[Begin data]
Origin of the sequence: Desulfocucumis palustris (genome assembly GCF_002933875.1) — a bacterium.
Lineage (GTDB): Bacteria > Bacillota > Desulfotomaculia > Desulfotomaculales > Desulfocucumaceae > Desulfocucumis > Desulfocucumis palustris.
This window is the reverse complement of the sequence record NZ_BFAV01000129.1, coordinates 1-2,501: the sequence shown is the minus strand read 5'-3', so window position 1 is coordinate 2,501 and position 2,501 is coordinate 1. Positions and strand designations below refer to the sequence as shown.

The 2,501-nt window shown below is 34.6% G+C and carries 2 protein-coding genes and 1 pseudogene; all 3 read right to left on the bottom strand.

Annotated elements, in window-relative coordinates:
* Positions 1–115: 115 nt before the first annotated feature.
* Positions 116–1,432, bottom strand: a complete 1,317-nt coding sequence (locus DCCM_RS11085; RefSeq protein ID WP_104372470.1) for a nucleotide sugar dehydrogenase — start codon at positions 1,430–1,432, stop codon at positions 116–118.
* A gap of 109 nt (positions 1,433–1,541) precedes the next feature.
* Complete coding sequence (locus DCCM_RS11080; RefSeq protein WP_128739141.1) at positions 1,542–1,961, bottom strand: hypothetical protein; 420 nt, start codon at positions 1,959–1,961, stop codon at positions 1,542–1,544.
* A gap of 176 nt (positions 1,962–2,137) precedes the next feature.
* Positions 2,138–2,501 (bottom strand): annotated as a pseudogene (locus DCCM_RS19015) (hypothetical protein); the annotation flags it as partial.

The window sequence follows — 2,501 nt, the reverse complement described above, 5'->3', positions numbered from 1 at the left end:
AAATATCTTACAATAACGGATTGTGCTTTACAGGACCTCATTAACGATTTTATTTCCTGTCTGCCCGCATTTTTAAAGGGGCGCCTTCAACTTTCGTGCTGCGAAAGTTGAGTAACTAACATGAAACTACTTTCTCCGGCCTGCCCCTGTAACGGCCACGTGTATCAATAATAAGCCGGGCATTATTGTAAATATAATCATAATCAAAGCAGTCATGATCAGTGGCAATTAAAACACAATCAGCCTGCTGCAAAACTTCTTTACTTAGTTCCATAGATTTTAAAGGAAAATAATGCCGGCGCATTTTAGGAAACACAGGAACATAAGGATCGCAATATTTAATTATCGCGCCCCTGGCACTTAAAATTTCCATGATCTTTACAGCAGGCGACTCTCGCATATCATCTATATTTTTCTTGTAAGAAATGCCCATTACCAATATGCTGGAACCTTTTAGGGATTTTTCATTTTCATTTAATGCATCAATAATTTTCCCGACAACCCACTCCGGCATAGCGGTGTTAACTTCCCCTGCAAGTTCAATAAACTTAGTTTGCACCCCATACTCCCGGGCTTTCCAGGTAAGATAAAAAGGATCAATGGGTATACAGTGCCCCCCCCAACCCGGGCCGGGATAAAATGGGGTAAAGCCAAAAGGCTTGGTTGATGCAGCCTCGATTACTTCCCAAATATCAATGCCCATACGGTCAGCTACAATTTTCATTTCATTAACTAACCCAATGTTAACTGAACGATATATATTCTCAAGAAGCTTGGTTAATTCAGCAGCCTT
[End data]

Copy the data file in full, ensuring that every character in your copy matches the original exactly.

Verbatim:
Origin of the sequence: Desulfocucumis palustris (genome assembly GCF_002933875.1) — a bacterium.
Lineage (GTDB): Bacteria > Bacillota > Desulfotomaculia > Desulfotomaculales > Desulfocucumaceae > Desulfocucumis > Desulfocucumis palustris.
This window is the reverse complement of the sequence record NZ_BFAV01000129.1, coordinates 1-2,501: the sequence shown is the minus strand read 5'-3', so window position 1 is coordinate 2,501 and position 2,501 is coordinate 1. Positions and strand designations below refer to the sequence as shown.

The 2,501-nt window shown below is 34.6% G+C and carries 2 protein-coding genes and 1 pseudogene; all 3 read right to left on the bottom strand.

Annotated elements, in window-relative coordinates:
* Positions 1–115: 115 nt before the first annotated feature.
* Positions 116–1,432, bottom strand: a complete 1,317-nt coding sequence (locus DCCM_RS11085; RefSeq protein ID WP_104372470.1) for a nucleotide sugar dehydrogenase — start codon at positions 1,430–1,432, stop codon at positions 116–118.
* A gap of 109 nt (positions 1,433–1,541) precedes the next feature.
* Complete coding sequence (locus DCCM_RS11080; RefSeq protein WP_128739141.1) at positions 1,542–1,961, bottom strand: hypothetical protein; 420 nt, start codon at positions 1,959–1,961, stop codon at positions 1,542–1,544.
* A gap of 176 nt (positions 1,962–2,137) precedes the next feature.
* Positions 2,138–2,501 (bottom strand): annotated as a pseudogene (locus DCCM_RS19015) (hypothetical protein); the annotation flags it as partial.

The window sequence follows — 2,501 nt, the reverse complement described above, 5'->3', positions numbered from 1 at the left end:
AAATATCTTACAATAACGGATTGTGCTTTACAGGACCTCATTAACGATTTTATTTCCTGTCTGCCCGCATTTTTAAAGGGGCGCCTTCAACTTTCGTGCTGCGAAAGTTGAGTAACTAACATGAAACTACTTTCTCCGGCCTGCCCCTGTAACGGCCACGTGTATCAATAATAAGCCGGGCATTATTGTAAATATAATCATAATCAAAGCAGTCATGATCAGTGGCAATTAAAACACAATCAGCCTGCTGCAAAACTTCTTTACTTAGTTCCATAGATTTTAAAGGAAAATAATGCCGGCGCATTTTAGGAAACACAGGAACATAAGGATCGCAATATTTAATTATCGCGCCCCTGGCACTTAAAATTTCCATGATCTTTACAGCAGGCGACTCTCGCATATCATCTATATTTTTCTTGTAAGAAATGCCCATTACCAATATGCTGGAACCTTTTAGGGATTTTTCATTTTCATTTAATGCATCAATAATTTTCCCGACAACCCACTCCGGCATAGCGGTGTTAACTTCCCCTGCAAGTTCAATAAACTTAGTTTGCACCCCATACTCCCGGGCTTTCCAGGTAAGATAAAAAGGATCAATGGGTATACAGTGCCCCCCCCAACCCGGGCCGGGATAAAATGGGGTAAAGCCAAAAGGCTTGGTTGATGCAGCCTCGATTACTTCCCAAATATCAATGCCCATACGGTCAGCTACAATTTTCATTTCATTAACTAACCCAATGTTAACTGAACGATATATATTCTCAAGAAGCTTGGTTAATTCAGCAGCCTT